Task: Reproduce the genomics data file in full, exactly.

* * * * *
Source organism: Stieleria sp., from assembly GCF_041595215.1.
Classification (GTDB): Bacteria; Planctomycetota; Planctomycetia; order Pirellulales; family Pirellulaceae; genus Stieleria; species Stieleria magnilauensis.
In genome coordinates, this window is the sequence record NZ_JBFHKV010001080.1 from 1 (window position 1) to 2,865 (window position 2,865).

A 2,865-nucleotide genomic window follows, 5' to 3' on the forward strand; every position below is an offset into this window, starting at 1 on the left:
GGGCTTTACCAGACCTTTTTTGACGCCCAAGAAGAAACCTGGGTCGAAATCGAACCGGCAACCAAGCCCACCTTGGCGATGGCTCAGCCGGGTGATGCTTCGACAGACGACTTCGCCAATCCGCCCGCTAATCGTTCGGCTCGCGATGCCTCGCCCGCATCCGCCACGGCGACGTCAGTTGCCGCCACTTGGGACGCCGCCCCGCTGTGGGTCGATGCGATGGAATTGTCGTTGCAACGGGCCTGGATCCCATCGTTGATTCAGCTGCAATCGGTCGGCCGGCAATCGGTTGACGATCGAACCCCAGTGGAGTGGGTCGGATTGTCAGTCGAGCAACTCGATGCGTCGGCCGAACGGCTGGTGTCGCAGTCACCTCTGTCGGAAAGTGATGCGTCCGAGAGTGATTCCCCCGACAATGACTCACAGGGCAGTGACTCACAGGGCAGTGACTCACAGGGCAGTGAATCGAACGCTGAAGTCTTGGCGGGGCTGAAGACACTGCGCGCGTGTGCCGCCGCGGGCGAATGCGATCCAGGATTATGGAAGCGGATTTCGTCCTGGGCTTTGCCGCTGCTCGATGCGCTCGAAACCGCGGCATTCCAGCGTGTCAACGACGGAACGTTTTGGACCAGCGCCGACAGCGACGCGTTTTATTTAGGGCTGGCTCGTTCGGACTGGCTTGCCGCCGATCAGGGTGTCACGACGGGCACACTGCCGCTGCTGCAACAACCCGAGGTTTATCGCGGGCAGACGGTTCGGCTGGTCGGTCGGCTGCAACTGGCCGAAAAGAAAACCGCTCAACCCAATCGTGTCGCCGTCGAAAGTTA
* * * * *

Source organism: Stieleria sp., from assembly GCF_041595215.1.
Classification (GTDB): Bacteria; Planctomycetota; Planctomycetia; order Pirellulales; family Pirellulaceae; genus Stieleria; species Stieleria magnilauensis.
In genome coordinates, this window is the sequence record NZ_JBFHKV010001080.1 from 1 (window position 1) to 2,865 (window position 2,865).

A 2,865-nucleotide genomic window follows, 5' to 3' on the forward strand; every position below is an offset into this window, starting at 1 on the left:
GGGCTTTACCAGACCTTTTTTGACGCCCAAGAAGAAACCTGGGTCGAAATCGAACCGGCAACCAAGCCCACCTTGGCGATGGCTCAGCCGGGTGATGCTTCGACAGACGACTTCGCCAATCCGCCCGCTAATCGTTCGGCTCGCGATGCCTCGCCCGCATCCGCCACGGCGACGTCAGTTGCCGCCACTTGGGACGCCGCCCCGCTGTGGGTCGATGCGATGGAATTGTCGTTGCAACGGGCCTGGATCCCATCGTTGATTCAGCTGCAATCGGTCGGCCGGCAATCGGTTGACGATCGAACCCCAGTGGAGTGGGTCGGATTGTCAGTCGAGCAACTCGATGCGTCGGCCGAACGGCTGGTGTCGCAGTCACCTCTGTCGGAAAGTGATGCGTCCGAGAGTGATTCCCCCGACAATGACTCACAGGGCAGTGACTCACAGGGCAGTGACTCACAGGGCAGTGAATCGAACGCTGAAGTCTTGGCGGGGCTGAAGACACTGCGCGCGTGTGCCGCCGCGGGCGAATGCGATCCAGGATTATGGAAGCGGATTTCGTCCTGGGCTTTGCCGCTGCTCGATGCGCTCGAAACCGCGGCATTCCAGCGTGTCAACGACGGAACGTTTTGGACCAGCGCCGACAGCGACGCGTTTTATTTAGGGCTGGCTCGTTCGGACTGGCTTGCCGCCGATCAGGGTGTCACGACGGGCACACTGCCGCTGCTGCAACAACCCGAGGTTTATCGCGGGCAGACGGTTCGGCTGGTCGGTCGGCTGCAACTGGCCGAAAAGAAAACCGCTCAACCCAATCGTGTCGCCGTCGAAAGTTA